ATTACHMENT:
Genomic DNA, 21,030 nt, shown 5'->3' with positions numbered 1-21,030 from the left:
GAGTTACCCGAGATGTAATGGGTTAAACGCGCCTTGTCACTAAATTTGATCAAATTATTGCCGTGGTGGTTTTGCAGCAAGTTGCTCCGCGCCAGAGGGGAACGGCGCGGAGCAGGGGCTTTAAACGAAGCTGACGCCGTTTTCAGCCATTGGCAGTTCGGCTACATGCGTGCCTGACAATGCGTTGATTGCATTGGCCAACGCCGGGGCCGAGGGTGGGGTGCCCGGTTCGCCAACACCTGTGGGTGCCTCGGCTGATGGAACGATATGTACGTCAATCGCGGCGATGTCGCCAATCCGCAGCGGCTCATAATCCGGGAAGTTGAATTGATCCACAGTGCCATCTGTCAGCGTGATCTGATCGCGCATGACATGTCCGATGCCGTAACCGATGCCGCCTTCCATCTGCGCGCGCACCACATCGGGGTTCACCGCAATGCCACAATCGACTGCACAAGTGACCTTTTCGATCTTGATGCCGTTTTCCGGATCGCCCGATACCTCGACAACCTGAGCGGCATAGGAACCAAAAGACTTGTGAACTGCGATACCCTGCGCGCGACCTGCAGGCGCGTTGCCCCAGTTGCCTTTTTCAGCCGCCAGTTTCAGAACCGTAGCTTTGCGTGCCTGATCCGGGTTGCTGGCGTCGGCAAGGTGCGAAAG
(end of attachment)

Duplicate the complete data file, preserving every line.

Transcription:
Genomic DNA, 21,030 nt, shown 5'->3' with positions numbered 1-21,030 from the left:
GAGTTACCCGAGATGTAATGGGTTAAACGCGCCTTGTCACTAAATTTGATCAAATTATTGCCGTGGTGGTTTTGCAGCAAGTTGCTCCGCGCCAGAGGGGAACGGCGCGGAGCAGGGGCTTTAAACGAAGCTGACGCCGTTTTCAGCCATTGGCAGTTCGGCTACATGCGTGCCTGACAATGCGTTGATTGCATTGGCCAACGCCGGGGCCGAGGGTGGGGTGCCCGGTTCGCCAACACCTGTGGGTGCCTCGGCTGATGGAACGATATGTACGTCAATCGCGGCGATGTCGCCAATCCGCAGCGGCTCATAATCCGGGAAGTTGAATTGATCCACAGTGCCATCTGTCAGCGTGATCTGATCGCGCATGACATGTCCGATGCCGTAACCGATGCCGCCTTCCATCTGCGCGCGCACCACATCGGGGTTCACCGCAATGCCACAATCGACTGCACAAGTGACCTTTTCGATCTTGATGCCGTTTTCCGGATCGCCCGATACCTCGACAACCTGAGCGGCATAGGAACCAAAAGACTTGTGAACTGCGATACCCTGCGCGCGACCTGCAGGCGCGTTGCCCCAGTTGCCTTTTTCAGCCGCCAGTTTCAGAACCGTAGCTTTGCGTGCCTGATCCGGGTTGCTGGCGTCGGCAAGGTGCGAAAG